Who are you?
I’m Lyra, a Filipina living in Ho Chi Minh City with my husband and 2 boys.
Where, when and why did you move abroad?
My family moved to Ho Chi Minh City (from the Philippines) in 2009 when my husband found work here.What challenges did you face during the move?
My husband’s company was kind enough to cover for the move and saw to it that we received assistance when we needed it but adapting to Vietnam life had its challenges still —
Language. Eight years ago, my neighbors, the shopkeepers around, the cab drivers, and vendors hardly spoke English. I’d literally be on my phone translating words so that I could communicate. Luckily, the Vietnamese are very welcoming and were eager to learn English as well.
Transportation. In Manila, I could drive myself around in my own car. Here, I couldn’t because I was terrified of the motorbikes! Crossing the street is like an achievement.
English publications. It was so hard back then to find English magazines and books! I have to hoard books and magazines whenever we’re outside the country.
Are there many other expats in your area?
Yes. A lot actually. My neighbors are either Westerners, Japanese or Koreans.
What do you like about life where you are?
There are a lot of expat neighborhoods in Ho Chi Minh City but what I like about ours is that it’s a safe place for our kids to walk around and play without fear of getting hit by motorbikes.
Looking at the bigger picture, we enjoy our life here because it’s less hectic compared to Manila — less traffic and far from the stress of my country’s political drama.
What do you dislike about your expat life?
Moving to a different country afforded us a new perspective in life and allowed us to get to know our adoptive country. We enjoy exploring the different cities and provinces in Vietnam. Vietnam is such a lovely, vibrant, and quirky country.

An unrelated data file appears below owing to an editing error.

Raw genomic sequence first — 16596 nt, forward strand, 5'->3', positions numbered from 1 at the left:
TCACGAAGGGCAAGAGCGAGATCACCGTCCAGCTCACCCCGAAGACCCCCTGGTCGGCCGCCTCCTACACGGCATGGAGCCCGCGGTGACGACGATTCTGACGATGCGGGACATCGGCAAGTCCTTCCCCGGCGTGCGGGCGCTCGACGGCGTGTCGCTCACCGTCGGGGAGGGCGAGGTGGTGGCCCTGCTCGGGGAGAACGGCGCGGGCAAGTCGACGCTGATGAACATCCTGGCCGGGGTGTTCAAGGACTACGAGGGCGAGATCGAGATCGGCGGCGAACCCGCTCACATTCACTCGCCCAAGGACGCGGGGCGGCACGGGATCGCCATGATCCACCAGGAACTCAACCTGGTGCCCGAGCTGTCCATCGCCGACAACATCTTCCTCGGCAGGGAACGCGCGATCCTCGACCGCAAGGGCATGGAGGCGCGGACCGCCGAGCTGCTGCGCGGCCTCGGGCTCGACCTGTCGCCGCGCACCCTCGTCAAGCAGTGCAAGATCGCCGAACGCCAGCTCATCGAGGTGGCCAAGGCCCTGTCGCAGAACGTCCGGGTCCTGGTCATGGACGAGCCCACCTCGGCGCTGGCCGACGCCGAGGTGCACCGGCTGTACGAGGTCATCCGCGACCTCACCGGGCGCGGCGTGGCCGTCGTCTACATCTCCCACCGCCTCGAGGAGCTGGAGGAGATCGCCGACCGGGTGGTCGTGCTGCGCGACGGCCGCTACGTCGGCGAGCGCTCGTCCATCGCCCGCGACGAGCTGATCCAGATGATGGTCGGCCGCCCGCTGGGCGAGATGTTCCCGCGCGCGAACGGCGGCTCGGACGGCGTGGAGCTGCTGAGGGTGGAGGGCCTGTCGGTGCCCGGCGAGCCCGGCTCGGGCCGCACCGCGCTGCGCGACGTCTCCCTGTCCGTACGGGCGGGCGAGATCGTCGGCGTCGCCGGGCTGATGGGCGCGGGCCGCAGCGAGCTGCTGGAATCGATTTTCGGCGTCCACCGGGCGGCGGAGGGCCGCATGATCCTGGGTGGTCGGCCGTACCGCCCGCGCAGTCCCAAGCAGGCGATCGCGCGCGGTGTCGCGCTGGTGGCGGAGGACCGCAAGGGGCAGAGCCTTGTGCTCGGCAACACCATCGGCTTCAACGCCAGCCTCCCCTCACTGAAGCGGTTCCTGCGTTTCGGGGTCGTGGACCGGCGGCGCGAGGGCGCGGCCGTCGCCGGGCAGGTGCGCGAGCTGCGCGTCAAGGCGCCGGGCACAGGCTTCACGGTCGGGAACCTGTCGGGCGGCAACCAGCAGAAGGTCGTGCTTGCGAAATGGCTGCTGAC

What is the biggest cultural difference you have experienced between your new country and life back home?
Not really cultural (because we’re Asians too) but — we actually feel more safe here. I am not saying that Ho Chi Minh City is without crimes but HCMC is still one of those places (at least in my neighborhood) where you can leave your bike outside your apartment and still find it there the next day. You can have groceries delivered from the supermarket without fear of losing them. You can call your house agent to send a worker to fix whatever you need fixing on the same day.
What advice would you give to anyone following in your footsteps?
I would advise that before settling, go visit first. Spend a week to get to know the country and neighborhood where you plan to live. We did that before we officially moved here and it helped us tremendously in our decision making.
What are your plans for the future?
Honestly, we don’t know for sure if we’ll be moving on to another country or moving back to ours but most definitely, Vietnam feels like home. It is our home.
You can keep up to date with Lyra's adventures on her blog, Hello Saigon.